An Infographic about Evangelism (credit goes to Randy Newman)

In his book Bringing the Gospel Home: Witnessing to Family Members, Close Friends, and Others Who Know You Well, Randy Newman got me thinking about evangelism in a new way. I tried putting it into an infographic; let me know if it’s helpful.


Series: How to Stay in our jobs with God — Treating our Work Relationships as Gifts

In this final installment of notes on John Piper’s Don’t Waste Your Life ideas for integrating faith and work, we’ll be looking at

#6. “We make much of Christ in our secular work by treating the web of relationships it creates as a gift of God to be loved by practical deeds of help and sharing the Gospel” (p. 151).

To begin this section of the book, Piper explains his rational for putting this item last: “…not because it is least important but because some who put it first never say anything else about the importance of secular work” (p. 151). Thankfully, Piper does not diminish the Christian calling to a secular workplace as solely a vehicle for personal evangelism. However, if Jesus wasn’t lying when he talked about what he had come to do, and if it’s true that he died as a substitute for any who will let him, then the importance of sharing this “good news” can’t be diminished, either. As Piper says, “speaking the good news of Christ is part of why God put you in your job” (p. 151, emphasis mine).

God has given us our secular jobs for many reasons–to excel in them through creativity and industry, to create useful products, to promote human flourishing through the products we make or services we render, to provide for our needs, to provide for the needs of others, to enjoy with Him–and one of them is to be messengers of the good news. All the other ways to bring God to work combine together to make our context-conscious speaking of the Gospel attractive. And, if what Jesus Christ said is true, that knowing God is the the only life there is (John 17:3) and that he is the way to God (John 14:6) and that he didn’t come to give us advice on how to live (religion) but rather to give us life itself–well, then we don’t really love our jobs or the people we work with if we’re not willing to share that with them. And we can’t look at that last statement as a guilt trip, because guilt trips don’t motivate over the long term. It’s not a guilt trip, it’s a reality check.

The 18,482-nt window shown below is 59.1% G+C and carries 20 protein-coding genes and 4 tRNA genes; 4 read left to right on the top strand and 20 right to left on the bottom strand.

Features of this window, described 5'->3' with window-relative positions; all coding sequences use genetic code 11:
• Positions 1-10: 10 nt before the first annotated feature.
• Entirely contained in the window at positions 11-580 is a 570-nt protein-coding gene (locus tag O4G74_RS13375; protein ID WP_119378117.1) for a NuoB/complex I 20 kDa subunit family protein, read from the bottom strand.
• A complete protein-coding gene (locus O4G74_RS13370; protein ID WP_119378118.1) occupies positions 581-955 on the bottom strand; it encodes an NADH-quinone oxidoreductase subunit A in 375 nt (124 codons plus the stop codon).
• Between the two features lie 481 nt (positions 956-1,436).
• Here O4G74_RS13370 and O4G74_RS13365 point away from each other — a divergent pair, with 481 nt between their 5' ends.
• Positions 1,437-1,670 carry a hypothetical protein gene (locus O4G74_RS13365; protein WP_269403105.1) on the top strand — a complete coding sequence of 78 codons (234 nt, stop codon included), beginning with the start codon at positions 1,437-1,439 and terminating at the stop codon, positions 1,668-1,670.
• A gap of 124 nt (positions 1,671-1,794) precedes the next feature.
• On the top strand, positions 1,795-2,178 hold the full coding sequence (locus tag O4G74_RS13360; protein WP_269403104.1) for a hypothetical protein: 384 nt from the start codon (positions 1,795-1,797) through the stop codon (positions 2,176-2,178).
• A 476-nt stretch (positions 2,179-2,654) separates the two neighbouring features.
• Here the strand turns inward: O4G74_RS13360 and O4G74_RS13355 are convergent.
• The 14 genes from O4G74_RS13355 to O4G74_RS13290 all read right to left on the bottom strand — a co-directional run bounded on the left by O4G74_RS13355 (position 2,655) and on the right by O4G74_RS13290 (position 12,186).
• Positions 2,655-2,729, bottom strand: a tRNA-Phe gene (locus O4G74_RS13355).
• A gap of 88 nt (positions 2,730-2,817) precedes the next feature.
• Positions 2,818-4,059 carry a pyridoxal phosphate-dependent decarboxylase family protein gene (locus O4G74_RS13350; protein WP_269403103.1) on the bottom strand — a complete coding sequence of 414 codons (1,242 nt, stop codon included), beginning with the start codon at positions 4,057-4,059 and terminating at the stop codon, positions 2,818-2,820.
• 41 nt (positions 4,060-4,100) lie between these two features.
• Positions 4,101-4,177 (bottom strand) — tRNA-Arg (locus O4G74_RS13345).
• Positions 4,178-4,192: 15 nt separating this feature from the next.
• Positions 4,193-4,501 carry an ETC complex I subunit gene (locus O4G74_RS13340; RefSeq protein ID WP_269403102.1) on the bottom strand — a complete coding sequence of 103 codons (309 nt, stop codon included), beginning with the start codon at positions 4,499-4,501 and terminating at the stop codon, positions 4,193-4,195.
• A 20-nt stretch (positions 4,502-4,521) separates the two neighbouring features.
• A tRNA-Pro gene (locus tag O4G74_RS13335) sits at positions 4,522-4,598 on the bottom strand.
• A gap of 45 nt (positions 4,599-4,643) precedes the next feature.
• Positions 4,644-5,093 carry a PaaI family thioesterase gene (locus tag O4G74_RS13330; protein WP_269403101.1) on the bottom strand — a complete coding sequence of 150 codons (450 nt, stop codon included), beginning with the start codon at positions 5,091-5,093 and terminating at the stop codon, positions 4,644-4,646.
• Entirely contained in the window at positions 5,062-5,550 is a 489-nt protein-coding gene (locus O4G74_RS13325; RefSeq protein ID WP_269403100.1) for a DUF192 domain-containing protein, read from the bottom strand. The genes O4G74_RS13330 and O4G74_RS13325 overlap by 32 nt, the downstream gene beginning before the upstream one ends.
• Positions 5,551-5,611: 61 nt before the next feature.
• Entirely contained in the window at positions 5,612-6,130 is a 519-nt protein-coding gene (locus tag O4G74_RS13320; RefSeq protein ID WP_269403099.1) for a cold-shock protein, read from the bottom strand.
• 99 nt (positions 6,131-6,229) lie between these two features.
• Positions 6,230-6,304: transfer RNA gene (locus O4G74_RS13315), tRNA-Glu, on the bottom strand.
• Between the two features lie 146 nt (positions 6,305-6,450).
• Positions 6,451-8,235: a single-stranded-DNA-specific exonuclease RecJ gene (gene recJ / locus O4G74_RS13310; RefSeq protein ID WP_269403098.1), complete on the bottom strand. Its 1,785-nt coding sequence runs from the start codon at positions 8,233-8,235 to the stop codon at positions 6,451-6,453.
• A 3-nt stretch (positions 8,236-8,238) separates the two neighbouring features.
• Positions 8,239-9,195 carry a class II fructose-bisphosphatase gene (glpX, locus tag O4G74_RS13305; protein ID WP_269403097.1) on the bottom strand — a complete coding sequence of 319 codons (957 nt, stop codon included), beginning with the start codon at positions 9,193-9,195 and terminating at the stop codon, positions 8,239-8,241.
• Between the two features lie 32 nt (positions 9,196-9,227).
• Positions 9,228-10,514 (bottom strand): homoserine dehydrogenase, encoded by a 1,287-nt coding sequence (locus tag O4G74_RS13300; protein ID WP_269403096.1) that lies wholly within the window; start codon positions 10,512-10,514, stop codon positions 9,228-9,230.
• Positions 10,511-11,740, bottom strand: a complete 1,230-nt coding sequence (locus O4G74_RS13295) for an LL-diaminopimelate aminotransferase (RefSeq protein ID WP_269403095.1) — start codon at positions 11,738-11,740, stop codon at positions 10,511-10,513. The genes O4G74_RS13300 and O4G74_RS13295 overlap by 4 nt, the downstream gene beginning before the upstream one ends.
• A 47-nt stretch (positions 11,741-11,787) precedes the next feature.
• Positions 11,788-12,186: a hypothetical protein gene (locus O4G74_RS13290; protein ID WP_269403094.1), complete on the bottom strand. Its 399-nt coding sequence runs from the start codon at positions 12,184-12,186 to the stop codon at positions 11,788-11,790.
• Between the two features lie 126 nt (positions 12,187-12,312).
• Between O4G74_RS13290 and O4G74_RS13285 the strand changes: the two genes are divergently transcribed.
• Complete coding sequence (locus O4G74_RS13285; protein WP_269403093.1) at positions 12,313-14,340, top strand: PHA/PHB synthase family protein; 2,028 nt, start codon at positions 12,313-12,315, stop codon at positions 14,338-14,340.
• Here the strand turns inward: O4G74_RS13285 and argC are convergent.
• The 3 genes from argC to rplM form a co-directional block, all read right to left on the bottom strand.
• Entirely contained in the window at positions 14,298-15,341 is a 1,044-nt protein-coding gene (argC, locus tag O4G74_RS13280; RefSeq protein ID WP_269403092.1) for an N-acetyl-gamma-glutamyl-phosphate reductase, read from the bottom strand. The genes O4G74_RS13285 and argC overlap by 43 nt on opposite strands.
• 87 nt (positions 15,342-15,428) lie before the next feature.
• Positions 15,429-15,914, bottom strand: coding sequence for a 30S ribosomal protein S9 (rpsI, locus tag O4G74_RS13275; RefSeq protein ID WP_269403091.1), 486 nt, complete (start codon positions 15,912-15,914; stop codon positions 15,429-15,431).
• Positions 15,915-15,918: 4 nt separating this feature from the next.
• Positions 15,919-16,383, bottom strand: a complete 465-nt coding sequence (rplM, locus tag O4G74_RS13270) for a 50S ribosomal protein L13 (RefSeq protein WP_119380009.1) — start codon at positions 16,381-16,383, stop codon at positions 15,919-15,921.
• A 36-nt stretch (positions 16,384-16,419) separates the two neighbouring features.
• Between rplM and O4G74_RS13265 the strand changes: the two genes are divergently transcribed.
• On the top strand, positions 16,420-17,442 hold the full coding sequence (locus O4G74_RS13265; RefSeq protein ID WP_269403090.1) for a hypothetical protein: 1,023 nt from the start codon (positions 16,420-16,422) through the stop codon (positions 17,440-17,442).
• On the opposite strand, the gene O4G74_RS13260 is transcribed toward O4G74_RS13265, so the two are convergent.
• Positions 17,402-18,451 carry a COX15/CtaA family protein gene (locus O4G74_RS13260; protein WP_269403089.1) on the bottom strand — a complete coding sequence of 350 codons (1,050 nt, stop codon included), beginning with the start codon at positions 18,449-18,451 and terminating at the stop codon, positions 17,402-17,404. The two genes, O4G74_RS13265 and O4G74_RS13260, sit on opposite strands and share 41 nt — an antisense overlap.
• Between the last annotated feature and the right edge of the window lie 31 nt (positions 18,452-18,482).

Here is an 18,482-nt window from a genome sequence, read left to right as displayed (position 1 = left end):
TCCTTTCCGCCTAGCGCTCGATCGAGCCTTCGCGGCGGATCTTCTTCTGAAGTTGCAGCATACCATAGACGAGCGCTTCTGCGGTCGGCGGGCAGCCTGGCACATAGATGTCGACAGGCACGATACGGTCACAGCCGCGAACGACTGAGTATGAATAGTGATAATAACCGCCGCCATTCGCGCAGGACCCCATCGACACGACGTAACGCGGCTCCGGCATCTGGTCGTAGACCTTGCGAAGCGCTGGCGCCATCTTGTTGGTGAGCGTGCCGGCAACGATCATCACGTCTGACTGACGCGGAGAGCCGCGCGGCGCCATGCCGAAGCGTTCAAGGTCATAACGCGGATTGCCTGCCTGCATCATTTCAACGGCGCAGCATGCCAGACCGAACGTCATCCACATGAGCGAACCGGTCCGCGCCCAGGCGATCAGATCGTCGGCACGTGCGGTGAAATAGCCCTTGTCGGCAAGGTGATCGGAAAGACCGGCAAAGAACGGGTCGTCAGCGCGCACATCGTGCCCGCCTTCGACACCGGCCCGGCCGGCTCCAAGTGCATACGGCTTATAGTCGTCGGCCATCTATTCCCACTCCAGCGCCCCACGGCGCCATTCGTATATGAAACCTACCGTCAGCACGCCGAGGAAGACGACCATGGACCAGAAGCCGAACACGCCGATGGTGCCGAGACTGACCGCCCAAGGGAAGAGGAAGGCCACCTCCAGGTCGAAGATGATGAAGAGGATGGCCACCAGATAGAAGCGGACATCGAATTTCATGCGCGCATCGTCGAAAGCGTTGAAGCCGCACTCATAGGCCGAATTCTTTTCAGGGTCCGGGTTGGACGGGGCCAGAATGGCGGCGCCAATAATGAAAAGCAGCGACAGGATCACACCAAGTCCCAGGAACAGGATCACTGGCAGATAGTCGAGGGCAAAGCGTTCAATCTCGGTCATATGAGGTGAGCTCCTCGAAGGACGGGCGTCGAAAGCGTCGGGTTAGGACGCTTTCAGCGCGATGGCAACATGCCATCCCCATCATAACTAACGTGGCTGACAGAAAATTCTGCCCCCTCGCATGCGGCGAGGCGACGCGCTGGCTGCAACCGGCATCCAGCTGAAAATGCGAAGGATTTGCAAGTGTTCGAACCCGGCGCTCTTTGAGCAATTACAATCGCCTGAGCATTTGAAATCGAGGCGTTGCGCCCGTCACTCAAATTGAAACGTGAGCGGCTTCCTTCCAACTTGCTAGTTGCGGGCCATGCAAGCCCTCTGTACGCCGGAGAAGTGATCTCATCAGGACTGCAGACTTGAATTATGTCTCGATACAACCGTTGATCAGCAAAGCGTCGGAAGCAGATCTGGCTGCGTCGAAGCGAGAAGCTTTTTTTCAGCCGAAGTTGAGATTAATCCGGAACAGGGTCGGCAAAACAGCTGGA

May this series of reflections be used by the Holy Spirit to break down the idea that faith and work are separate things; may it reconnect us with the reality of what we set out to do when we get out of bed each morning to go to work.